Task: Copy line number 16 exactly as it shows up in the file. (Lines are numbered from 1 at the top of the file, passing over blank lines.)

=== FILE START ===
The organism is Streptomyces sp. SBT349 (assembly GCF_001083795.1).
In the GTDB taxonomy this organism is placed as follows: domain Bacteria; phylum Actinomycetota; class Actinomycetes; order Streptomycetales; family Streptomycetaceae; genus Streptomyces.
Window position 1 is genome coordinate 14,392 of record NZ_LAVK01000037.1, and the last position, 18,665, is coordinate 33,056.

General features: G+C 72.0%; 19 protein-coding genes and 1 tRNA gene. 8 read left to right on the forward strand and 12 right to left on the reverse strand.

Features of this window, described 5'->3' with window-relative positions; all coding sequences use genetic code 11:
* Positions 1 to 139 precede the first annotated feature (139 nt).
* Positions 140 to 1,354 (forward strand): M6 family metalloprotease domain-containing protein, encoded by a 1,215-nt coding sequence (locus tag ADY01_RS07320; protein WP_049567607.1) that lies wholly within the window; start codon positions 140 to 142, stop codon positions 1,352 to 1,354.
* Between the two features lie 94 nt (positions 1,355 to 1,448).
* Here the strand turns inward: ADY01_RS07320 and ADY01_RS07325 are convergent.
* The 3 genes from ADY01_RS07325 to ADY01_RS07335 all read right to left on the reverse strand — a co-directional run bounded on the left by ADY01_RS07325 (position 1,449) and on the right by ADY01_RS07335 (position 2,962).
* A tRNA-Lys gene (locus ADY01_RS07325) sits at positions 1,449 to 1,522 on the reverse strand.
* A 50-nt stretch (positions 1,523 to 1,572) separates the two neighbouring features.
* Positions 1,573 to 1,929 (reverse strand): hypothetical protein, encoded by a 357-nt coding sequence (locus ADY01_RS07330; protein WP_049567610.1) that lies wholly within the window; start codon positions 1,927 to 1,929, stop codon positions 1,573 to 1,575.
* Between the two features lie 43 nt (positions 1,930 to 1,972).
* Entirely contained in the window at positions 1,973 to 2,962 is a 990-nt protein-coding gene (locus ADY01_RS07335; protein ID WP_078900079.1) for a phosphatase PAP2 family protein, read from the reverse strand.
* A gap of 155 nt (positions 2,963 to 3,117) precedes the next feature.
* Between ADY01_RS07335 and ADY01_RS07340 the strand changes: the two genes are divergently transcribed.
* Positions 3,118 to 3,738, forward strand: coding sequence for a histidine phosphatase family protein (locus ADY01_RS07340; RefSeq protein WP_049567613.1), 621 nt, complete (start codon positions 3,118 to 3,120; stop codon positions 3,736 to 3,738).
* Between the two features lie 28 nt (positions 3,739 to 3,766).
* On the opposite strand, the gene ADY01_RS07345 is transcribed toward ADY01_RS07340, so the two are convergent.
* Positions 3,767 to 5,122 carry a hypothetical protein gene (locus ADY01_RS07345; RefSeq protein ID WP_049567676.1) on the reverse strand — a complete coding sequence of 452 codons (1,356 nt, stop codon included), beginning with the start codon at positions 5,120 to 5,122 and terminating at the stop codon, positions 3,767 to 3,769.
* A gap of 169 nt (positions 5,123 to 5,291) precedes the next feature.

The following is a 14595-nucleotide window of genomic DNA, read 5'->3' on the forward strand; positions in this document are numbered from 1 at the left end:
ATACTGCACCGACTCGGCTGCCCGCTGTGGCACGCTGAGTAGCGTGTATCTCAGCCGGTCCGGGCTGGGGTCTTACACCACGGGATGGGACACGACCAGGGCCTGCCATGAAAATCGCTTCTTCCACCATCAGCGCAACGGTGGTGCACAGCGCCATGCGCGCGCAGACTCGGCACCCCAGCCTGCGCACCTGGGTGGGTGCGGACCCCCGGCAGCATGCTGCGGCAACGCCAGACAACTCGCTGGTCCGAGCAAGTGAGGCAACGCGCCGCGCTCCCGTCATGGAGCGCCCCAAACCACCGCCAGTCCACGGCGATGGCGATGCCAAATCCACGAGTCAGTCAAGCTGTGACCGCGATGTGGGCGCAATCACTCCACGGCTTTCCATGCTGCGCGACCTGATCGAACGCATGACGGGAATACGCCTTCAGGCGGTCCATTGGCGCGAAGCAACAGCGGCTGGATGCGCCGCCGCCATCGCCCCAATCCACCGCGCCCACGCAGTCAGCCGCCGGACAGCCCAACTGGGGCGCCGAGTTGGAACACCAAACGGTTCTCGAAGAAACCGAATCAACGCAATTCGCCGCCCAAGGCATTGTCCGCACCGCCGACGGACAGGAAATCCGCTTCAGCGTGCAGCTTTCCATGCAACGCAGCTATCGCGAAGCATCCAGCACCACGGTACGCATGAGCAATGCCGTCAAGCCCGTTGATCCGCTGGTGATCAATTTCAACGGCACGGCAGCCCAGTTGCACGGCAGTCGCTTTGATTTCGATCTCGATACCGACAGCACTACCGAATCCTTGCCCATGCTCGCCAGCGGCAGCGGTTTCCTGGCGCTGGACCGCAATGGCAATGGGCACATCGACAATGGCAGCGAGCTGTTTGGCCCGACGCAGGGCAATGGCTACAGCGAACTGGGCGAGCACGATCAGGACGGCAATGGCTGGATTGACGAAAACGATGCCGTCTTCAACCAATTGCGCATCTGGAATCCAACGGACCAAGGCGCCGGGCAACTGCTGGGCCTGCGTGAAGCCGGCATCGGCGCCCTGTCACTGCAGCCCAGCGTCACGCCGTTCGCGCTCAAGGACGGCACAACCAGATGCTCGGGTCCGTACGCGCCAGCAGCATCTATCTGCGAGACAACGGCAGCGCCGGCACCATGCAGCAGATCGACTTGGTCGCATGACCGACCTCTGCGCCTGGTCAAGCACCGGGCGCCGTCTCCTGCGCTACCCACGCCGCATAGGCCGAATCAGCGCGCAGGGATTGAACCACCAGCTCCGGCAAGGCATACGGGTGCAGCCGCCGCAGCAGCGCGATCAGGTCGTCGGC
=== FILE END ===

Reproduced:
* A gap of 155 nt (positions 2,963 to 3,117) precedes the next feature.